(Ditmaal in het Engels, omdat ik vermoed dat een aantal Engelstaligen interesse zullen hebben.)
Reading Twisty Little Passages: an approach to interactive fiction, I am surprised that I didn't remember how historical the book is: five of its eight chapters give a chronological overview of the medium from its pre-Adventure origins to the modern era of non-commercial authors. Most probably, I didn't remember this because the historical chapters were not what I found most interesting: I consider Adventure and Zork to be unplayable, I never played an Infocom game for longer than twenty minutes, and even Curses was never able to capture my heart.
Nick Montfort writes the book for "aficionados and first-time users" of interactive fiction, but he certainly also writes it for people into the academic study of "new media". This is a mixed blessing: on the one hand, it means that Montfort approaches the subject from various sides and gives us copious references of his sources; on the other hand, it also means that he spends a bit too much time developing new and not always evidently useful terminology, and that he sometimes goes out of his way to posit easily identifiable, easily quotable and controversial claims -- after all the best way to ensure that you are cited by those whom come after you. One example of this is his claim that SHRDLU was the first piece of interactive fiction.
Although it seems strange to classify it as such, SHRDLU is clearly a work of interactive fiction -- formally. (p. 85.)
Once you are making a claim that you have to classify as at the same time strange, clearly true, and formally (as opposed to materially?) true, you know something has gone wrong. On the whole, however, Twisty Little Passages avoids the splitting of hairs.
Montfort's definition of interactive fiction is what we would expect: they are "computer programs that display text, accept textual responses, and then display additional text in reaction to what has been typed" (p. vii), that parse the natural language input (and are thus sensitive to its meaning), and that simulate a world. The term text adventure is then reserved for an interactive fiction "in which the interactor controls a player character who sets out on out-of-the-ordinary undertakings involving risk or danger" (p. 6).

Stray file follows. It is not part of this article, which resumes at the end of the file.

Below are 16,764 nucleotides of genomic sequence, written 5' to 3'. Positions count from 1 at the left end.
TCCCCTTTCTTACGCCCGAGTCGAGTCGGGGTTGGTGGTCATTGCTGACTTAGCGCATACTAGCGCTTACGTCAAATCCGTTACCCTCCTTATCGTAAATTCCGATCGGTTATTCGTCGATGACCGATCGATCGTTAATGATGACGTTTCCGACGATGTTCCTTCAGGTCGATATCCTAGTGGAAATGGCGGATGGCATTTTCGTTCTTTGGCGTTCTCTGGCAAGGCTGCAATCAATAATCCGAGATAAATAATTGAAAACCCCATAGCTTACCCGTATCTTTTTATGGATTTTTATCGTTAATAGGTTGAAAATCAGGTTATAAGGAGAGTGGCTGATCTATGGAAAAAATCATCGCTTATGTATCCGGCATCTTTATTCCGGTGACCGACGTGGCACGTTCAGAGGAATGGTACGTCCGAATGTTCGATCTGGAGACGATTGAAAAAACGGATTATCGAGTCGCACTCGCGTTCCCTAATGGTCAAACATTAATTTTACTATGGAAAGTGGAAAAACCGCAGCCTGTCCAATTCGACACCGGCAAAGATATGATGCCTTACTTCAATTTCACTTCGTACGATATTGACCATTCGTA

Most of the first chapter is then spent on (1) pointing out that IF has been little studies even by researches interested in electronic literature, (2) telling us from which angles the current book will approach the topic (it will look at IF as narratives, as riddles and as computer programs), (3) showing how IF works with an extended example from Dan Schmidt's For a Change, and (4) developing a terminology for describing IF. One important remark is made in the second part:
It is the effect of the narrative in the process of being generated that is important, after all, not the quality of the text that is output when the session is over, and not the effect of any post hoc reading of that output text. (p. 14)
I found the development of a terminology for IF a little underwhelming, not so much because it is a wrong terminology, but because it wasn't applied to any problems. I would like to hear first what we do not understand about IF; and then I want to see a terminology that is developed by thinking about these problems. This seems to me more fruitful than starting out by defining "exchange" as "one command and the reply that follows" and "traversal" as "a course extending from a prologue to a final reply". On the other hand, setting down some clear definitions can do no harm.